PDF (21 MB)
“Propaganda art—whether a depiction of joyous workers in the style of socialist realism or a film directed by Steve Bannon—delivers a message. But, as Jonas Staal argues, propaganda does not merely make a political point; it aims to construct reality itself. Political regimes have shaped our world according to their interests and ideology; today, popular mass movements push back by constructing other worlds with their own propagandas.
Staal shows that propaganda is not a relic of a totalitarian past but occurs today even in liberal democracies. He considers different historical forms of propaganda art, from avant-garde to totalitarian and modernist, and he investigates the us versus them dichotomy promoted in War on Terror propaganda art—describing, among other things, a fictional scenario from the Department of Homeland Security, acted out in real time, and military training via videogame. He discusses artistic and cultural productions developed by such popular mass movements of the twenty-first century as the Occupy, activism by and in support of undocumented migrants and refugees, and struggles for liberation in such countries as Mali and Syria.
Staal proposes a new model of emancipatory propaganda art—one that acknowledges the relation between art and power and takes both an aesthetic and a political position in the practice of world-making.”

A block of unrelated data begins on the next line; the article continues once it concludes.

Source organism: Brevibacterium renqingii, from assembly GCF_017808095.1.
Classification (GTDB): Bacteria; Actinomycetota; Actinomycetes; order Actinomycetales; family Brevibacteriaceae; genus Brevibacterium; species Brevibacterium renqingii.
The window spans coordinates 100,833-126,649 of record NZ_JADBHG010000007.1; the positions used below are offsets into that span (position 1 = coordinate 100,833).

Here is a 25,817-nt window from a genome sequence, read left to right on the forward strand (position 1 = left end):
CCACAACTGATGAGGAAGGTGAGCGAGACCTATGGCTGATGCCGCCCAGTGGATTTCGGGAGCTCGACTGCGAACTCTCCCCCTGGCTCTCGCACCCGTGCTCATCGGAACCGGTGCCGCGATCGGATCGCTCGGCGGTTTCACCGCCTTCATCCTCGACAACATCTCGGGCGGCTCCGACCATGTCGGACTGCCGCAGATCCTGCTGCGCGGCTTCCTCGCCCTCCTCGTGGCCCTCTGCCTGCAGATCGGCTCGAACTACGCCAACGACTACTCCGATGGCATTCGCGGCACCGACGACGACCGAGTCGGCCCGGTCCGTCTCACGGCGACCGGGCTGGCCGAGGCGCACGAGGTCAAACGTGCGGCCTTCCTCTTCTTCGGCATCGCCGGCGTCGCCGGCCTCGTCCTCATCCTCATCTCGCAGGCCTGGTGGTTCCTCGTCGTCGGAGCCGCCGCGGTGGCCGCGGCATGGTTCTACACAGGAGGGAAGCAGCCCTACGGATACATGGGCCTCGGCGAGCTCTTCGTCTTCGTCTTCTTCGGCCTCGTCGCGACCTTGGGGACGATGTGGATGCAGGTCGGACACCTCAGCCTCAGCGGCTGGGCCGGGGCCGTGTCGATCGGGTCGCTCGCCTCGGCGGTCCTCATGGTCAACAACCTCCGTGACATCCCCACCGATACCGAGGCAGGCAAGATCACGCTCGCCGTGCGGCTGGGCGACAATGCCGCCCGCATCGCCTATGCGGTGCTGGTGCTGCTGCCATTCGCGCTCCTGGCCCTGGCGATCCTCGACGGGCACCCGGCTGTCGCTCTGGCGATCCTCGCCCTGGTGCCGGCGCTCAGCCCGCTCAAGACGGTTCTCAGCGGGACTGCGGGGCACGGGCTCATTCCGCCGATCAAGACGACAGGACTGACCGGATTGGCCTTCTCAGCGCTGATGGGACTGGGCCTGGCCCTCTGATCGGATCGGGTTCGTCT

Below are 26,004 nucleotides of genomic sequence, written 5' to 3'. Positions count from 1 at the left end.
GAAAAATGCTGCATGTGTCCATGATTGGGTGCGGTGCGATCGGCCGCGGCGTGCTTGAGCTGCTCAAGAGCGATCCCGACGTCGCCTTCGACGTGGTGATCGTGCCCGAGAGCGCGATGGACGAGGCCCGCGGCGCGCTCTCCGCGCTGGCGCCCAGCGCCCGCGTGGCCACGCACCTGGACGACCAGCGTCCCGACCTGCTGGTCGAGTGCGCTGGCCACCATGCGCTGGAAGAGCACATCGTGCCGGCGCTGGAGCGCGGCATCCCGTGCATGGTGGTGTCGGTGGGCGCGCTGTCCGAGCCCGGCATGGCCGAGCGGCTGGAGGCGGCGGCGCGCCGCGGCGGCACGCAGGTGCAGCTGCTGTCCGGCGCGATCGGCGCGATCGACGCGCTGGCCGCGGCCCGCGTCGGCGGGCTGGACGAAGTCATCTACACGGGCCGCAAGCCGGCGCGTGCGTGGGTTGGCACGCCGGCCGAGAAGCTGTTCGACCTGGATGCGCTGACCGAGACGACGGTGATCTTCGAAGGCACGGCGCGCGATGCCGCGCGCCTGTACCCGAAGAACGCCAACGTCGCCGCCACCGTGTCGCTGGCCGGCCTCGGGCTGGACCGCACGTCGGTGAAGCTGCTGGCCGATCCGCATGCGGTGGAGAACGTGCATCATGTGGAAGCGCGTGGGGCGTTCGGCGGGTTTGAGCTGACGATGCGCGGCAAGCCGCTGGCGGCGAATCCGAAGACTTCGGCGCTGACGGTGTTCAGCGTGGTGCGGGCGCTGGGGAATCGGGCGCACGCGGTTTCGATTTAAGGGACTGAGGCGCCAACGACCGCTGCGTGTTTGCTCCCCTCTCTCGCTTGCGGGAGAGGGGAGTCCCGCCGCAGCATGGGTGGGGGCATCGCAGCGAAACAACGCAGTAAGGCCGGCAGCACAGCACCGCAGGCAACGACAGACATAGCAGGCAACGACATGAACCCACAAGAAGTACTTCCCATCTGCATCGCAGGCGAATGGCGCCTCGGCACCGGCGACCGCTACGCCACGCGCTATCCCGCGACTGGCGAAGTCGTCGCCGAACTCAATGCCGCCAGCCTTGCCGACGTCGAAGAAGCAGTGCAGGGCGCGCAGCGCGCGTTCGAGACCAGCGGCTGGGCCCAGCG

Publisher MIT Press, September 2019
ISBN 9780262042802, 0262042800
Interview with author: Pierre d’Alancaisez (New Books Network, 2021, podcast).
“Degrowth and Progress is the second in a series looking at other potential narratives for mapping our current landscape through redefining the social, political and economic terms of engagement. Following the e-publication Austerity and Utopia, L’Internationale Online presents a second collection of interventions to think through two apparently distant concepts. Artists, thinkers and researchers were invited to reflect on a dissimilar pair of themes as fertile ground for thought and proposition. With this new issue, we would like to pursue a path of reflection to interrogate the ambivalence of a possible progression of degrowth, and attempt to stage a hybrid scenario of speculative thought and action. This collection draws upon the complexity of ethical, ecological and political frameworks and reveals other perspectives on the current crisis through critical essays, storytelling, science fiction, biomorphic design, audiovisual traces of artistic practices and allegorical maps. Progress was the firstborn of modernity, a major promise of continuous development towards the perfection of ‘humankind’. But progress in whose name? To whose benefit? With the exclusion of whom? Progress towards what kind of model? The notion of progress, besides being Eurocentric and linked to colonialism, has been the ideological framework for liberalism itself. The ideal of a continuous, progressive and desirable advancement of civilisation has been reframed in recent decades with ‘sustainable development’. But isn’t sustainability a concept far too simplistic to be able to address real questions of poverty, exploitation, segregation, congestion, depletion of land, desertification, terraforming, or the mass extinction of species? Could we think in a different direction about progress?”
With essays by Vincent Liegey, Cristina Cámara, Vladan Joler, Ajda Pistotnik, Paula Pin Lage, Marta Echaves, and Ida Hiršenfelder, an interview with Silvia Federici by Sara Buraya Boned, and a conversation between Monica Narula and Nataša Petrešin-Bachelez moderated by Corina Oprea.
Publisher L’Internationale Online, 2021
Creative Commons BY-NC-SA License